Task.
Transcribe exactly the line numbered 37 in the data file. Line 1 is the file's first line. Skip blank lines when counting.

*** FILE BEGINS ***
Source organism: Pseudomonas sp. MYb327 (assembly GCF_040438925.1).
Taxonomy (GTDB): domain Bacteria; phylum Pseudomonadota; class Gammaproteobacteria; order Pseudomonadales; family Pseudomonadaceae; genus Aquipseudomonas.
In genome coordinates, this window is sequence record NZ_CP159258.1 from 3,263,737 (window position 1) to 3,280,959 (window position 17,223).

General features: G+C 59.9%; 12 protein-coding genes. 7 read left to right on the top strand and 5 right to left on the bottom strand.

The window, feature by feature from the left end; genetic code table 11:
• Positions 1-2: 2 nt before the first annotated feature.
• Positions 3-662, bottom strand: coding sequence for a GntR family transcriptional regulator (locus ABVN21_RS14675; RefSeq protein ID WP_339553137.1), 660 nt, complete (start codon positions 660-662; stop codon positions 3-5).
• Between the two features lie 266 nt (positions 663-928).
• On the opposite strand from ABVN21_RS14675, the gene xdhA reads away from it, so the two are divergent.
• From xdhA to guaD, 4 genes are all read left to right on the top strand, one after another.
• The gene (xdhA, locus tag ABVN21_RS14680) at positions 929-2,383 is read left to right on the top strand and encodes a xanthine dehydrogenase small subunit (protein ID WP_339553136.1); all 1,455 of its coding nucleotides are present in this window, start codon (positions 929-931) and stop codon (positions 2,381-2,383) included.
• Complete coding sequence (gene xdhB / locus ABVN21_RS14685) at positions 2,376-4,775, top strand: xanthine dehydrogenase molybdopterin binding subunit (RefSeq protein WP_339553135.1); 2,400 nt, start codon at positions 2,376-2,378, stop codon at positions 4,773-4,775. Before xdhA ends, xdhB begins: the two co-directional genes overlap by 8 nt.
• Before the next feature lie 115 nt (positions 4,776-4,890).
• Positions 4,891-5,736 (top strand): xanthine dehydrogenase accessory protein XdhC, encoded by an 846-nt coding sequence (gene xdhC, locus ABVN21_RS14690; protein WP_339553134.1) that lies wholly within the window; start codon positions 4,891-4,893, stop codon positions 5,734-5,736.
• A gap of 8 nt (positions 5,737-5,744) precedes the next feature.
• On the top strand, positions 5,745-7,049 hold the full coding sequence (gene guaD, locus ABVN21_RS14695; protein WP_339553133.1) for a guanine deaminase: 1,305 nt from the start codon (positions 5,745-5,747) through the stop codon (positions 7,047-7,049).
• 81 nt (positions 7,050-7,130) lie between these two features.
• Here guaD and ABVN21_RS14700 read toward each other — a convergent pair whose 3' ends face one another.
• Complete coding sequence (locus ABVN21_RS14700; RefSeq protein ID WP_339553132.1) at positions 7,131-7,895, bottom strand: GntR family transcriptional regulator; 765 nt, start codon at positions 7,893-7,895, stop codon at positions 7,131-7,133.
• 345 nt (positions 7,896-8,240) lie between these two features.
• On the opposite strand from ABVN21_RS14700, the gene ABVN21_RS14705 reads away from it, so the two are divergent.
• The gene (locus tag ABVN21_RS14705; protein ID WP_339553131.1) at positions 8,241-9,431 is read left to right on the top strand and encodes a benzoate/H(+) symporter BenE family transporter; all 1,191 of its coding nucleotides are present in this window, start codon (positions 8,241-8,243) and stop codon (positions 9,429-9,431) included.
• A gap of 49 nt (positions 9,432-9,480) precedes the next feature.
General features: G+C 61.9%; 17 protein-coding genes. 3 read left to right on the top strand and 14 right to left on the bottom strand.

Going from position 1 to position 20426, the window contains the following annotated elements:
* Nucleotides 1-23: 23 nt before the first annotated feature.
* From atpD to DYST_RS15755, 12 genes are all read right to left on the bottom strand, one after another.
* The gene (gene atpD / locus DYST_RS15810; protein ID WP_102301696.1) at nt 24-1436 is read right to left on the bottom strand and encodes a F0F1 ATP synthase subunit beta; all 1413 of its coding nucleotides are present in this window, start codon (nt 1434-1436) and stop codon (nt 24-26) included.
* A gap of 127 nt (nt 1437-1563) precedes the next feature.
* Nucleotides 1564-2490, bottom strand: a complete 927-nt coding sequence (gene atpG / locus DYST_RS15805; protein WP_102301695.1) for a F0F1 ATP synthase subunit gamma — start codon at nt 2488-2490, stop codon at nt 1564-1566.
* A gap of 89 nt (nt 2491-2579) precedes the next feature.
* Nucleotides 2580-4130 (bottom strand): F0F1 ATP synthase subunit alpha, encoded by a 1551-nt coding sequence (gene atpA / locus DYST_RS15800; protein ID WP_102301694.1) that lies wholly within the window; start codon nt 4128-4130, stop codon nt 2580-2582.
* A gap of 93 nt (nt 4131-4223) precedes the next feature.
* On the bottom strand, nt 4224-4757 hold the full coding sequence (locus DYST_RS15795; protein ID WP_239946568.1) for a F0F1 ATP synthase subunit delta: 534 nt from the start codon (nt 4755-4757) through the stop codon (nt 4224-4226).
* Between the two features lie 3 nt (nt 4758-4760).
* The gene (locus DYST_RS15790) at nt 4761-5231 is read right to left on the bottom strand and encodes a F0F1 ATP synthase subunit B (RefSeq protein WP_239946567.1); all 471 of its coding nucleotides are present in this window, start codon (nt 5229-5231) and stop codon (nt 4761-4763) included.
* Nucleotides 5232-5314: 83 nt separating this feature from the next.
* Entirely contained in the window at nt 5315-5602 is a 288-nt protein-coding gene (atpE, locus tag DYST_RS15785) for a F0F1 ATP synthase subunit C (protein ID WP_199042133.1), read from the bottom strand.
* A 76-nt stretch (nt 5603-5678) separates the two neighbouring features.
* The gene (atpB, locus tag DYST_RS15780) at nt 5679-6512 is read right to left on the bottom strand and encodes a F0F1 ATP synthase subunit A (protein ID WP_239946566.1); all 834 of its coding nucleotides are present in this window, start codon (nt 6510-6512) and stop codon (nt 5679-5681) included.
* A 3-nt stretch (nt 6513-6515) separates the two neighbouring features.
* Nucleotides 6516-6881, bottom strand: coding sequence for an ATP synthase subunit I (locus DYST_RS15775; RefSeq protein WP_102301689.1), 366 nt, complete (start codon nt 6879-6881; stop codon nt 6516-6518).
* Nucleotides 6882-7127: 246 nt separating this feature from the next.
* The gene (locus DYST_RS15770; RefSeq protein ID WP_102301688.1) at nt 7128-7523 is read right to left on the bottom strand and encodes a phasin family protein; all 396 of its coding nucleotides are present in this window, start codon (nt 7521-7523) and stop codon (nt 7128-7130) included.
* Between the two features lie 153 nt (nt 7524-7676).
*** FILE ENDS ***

* Nucleotides 5232-5314: 83 nt separating this feature from the next.